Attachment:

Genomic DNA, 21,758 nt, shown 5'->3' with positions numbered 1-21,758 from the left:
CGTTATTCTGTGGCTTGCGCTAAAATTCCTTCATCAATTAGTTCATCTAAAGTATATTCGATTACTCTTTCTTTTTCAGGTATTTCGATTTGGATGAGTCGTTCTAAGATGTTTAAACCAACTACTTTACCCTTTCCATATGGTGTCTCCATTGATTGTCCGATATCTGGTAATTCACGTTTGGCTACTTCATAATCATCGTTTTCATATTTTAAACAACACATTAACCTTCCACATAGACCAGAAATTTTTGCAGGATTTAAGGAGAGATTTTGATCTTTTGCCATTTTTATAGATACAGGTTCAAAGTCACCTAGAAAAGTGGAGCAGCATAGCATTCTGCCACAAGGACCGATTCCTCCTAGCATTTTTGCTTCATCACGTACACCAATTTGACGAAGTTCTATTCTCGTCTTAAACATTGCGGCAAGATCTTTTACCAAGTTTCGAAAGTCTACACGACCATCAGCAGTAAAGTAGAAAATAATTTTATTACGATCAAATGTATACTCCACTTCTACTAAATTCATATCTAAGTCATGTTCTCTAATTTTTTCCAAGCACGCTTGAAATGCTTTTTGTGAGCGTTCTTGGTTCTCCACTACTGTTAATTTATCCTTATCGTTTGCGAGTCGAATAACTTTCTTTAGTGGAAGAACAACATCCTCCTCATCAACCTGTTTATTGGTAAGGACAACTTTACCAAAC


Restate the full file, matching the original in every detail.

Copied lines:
Genomic DNA, 21,758 nt, shown 5'->3' with positions numbered 1-21,758 from the left:
CGTTATTCTGTGGCTTGCGCTAAAATTCCTTCATCAATTAGTTCATCTAAAGTATATTCGATTACTCTTTCTTTTTCAGGTATTTCGATTTGGATGAGTCGTTCTAAGATGTTTAAACCAACTACTTTACCCTTTCCATATGGTGTCTCCATTGATTGTCCGATATCTGGTAATTCACGTTTGGCTACTTCATAATCATCGTTTTCATATTTTAAACAACACATTAACCTTCCACATAGACCAGAAATTTTTGCAGGATTTAAGGAGAGATTTTGATCTTTTGCCATTTTTATAGATACAGGTTCAAAGTCACCTAGAAAAGTGGAGCAGCATAGCATTCTGCCACAAGGACCGATTCCTCCTAGCATTTTTGCTTCATCACGTACACCAATTTGACGAAGTTCTATTCTCGTCTTAAACATTGCGGCAAGATCTTTTACCAAGTTTCGAAAGTCTACACGACCATCAGCAGTAAAGTAGAAAATAATTTTATTACGATCAAATGTATACTCCACTTCTACTAAATTCATATCTAAGTCATGTTCTCTAATTTTTTCCAAGCACGCTTGAAATGCTTTTTGTGAGCGTTCTTGGTTCTCCACTACTGTTAATTTATCCTTATCGTTTGCGAGTCGAATAACTTTCTTTAGTGGAAGAACAACATCCTCCTCATCAACCTGTTTATTGGTAAGGACAACTTTACCAAAC